Most of Earth’s essential elements for life probably came from another planet
LIFE on Earth was created when a planet smashed into our own in a violent collision that created the moon.
The rogue alien world, nicknamed Theia, left behind alien materials that formed the building blocks for life on our planet, scientists claim.
They argue that most of Earth’s essential elements for life, including carbon and nitrogen, probably came from another planet.
«All the evidence are consistent with a moon-forming impact involving a Mars-sized planet with a sulfur-rich core,» said scientist Dr Damanveer Grewal.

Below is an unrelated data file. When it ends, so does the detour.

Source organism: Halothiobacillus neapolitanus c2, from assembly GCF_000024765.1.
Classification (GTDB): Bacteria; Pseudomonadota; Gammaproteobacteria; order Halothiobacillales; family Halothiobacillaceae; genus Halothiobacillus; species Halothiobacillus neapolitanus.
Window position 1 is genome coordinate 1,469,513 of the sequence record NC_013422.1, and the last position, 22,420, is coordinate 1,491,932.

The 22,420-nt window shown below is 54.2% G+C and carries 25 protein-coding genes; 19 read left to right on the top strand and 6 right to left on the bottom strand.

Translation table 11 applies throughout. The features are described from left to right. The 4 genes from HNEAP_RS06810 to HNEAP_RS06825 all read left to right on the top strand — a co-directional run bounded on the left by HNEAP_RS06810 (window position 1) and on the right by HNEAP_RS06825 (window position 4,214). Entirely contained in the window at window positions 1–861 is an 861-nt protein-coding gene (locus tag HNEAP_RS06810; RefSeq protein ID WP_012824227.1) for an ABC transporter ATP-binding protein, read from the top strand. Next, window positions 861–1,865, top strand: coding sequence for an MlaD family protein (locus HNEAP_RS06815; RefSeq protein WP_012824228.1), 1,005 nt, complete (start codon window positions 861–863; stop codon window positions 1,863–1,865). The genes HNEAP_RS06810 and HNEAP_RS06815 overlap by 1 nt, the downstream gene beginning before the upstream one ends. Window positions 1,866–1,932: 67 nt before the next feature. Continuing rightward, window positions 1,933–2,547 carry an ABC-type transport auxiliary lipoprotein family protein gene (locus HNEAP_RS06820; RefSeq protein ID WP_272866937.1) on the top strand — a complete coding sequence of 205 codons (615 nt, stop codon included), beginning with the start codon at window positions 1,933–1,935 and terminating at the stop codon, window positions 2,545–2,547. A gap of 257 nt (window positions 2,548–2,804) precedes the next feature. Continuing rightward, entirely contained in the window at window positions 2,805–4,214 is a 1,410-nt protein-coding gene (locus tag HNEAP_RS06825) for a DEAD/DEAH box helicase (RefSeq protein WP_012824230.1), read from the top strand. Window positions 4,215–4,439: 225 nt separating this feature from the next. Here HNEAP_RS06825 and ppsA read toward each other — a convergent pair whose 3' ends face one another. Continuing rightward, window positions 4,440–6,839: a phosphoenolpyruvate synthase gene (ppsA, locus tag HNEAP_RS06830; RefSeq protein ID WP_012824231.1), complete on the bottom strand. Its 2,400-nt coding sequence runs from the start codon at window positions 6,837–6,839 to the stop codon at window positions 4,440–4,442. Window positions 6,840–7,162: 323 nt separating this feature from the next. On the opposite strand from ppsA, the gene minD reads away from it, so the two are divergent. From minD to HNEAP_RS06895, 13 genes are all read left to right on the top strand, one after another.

Most space boffins think the moon was created when a planet called Theia hit Earth 4.5 billion years ago.
The enormous collision spewed debris that clumped together and formed our planet’s closest neighbour.
To get a better understanding of the impact, scientists at Rice University used a complex computer simulation of the beginning of life on Earth.
The models tested a variety of different chemical compositions that could have made up Earth and Theia 4.5 billion years ago.
After around 1billion simulations, the team found Earth most likely got the bulk of its carbon, nitrogen and other life-essential elements from a collision with Theia.
Theia was likely a planet that had a sulphur core, as well as carbon and nitrogen at its surface.